Lago Agrio: Ontario Court of Appeal Vacates Order on Costs
Posted on November 1, 2017
Yesterday the Ontario Court of Appeal vacated an earlier order of a single justice requiring the Lago Agrio plaintiffs to give security for the costs of the appeal. This will allow the LAPs to proceed with their appeal without paying nearly $1 million to cover their costs in case they lose—and without having to disclose whether they have any third-party litigation financing supporting their efforts.
The gist of the court’s decision is that while it’s true that the plaintiffs didn’t show that they were impecunious, the question of security for costs is always one addressed to the judge’s discretion, and the overriding consideration is whether such an order is just. Here, the court held, because the litigation is essentially public interest litigation, and because Chevron doesn’t need the money and apparently sought security as a way to bring the litigation to a close, the order was not just. I think this is a defensible decision, though one that could have come out either way, especially given the deference due to the single justice’s decision.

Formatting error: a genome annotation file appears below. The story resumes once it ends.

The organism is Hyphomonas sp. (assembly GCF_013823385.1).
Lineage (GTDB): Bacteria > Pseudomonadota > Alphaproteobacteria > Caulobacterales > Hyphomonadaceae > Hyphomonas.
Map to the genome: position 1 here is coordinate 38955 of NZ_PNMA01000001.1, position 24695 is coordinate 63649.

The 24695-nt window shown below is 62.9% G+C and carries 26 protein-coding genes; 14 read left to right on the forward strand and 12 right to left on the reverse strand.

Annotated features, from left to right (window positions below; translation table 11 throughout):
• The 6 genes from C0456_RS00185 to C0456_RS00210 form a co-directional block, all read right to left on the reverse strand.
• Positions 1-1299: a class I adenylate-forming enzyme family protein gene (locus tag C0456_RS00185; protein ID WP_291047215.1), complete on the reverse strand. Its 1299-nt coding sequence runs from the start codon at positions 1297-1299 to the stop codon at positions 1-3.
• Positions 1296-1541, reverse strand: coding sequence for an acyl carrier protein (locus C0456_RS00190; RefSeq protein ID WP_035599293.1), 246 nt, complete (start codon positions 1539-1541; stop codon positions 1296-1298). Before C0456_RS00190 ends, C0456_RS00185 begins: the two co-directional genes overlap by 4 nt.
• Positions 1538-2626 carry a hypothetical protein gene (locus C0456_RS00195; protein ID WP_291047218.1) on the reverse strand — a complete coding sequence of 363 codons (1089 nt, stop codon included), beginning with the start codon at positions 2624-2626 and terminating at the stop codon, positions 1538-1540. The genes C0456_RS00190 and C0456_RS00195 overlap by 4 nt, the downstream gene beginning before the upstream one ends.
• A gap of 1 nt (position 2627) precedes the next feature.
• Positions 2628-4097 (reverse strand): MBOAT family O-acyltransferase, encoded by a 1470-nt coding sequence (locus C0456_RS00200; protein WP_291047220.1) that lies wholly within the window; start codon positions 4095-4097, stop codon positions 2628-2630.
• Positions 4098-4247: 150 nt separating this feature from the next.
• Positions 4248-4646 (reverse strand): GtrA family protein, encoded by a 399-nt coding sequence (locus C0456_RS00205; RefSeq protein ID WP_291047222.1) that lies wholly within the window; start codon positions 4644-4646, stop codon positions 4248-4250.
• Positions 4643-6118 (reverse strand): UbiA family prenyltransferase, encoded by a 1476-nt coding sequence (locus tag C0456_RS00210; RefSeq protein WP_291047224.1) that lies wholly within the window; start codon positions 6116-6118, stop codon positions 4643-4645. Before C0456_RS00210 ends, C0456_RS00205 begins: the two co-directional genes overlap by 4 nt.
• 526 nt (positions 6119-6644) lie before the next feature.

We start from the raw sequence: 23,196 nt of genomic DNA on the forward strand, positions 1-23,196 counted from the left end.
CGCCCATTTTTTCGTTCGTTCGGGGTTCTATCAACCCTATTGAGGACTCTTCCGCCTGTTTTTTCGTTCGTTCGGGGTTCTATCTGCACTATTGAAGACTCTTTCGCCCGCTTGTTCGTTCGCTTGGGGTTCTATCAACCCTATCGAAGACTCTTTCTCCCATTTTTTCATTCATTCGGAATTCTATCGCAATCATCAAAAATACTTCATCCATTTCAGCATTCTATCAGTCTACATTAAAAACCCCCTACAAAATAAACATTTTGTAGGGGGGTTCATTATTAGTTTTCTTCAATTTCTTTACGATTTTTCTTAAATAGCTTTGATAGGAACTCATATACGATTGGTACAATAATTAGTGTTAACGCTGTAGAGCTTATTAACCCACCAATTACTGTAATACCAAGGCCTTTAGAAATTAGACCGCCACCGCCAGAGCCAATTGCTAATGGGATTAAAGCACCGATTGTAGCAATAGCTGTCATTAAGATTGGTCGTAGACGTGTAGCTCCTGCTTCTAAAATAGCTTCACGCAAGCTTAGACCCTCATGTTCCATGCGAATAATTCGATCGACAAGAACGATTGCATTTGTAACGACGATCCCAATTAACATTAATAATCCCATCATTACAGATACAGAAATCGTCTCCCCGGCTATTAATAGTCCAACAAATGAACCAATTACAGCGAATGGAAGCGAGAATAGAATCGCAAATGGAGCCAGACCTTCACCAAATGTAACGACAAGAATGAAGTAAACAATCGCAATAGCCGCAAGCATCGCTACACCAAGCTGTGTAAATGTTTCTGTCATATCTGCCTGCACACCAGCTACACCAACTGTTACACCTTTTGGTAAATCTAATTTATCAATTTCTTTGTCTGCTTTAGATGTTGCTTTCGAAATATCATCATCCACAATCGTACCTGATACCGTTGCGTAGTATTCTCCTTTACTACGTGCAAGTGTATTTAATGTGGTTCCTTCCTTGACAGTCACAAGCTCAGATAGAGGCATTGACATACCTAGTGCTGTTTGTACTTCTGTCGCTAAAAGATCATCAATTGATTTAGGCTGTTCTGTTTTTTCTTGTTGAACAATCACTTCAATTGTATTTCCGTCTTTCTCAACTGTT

Two points of interest in the new decision: First, the court held, correctly I think, that the LAPs’ claim is not frivolous. This is of course a low bar, but it must come as some relief to the LAPs, after the first judge held they were unlikely to succeed. I would rather be told I’m likely to lose than that I’m guaranteed to lose! Second, the court noted but was unmoved by the LAPs’ failure to disclose whether they have third-party funding. If I were on the bench, that would have been a key consideration for me in deciding on the justice of the order. What makes the order potentially unjust is the plaintiffs’ apparent poverty, since we ought to prefer litigation be decided on the merits without regard to the plaintiffs’ financial means. But if there is a pot of litigation funding out there, the question of justice is a lot murkier. It seems right that security should not be invariably required just because there is third-party funding, but on the other hand the existence of funding seems like a key fact.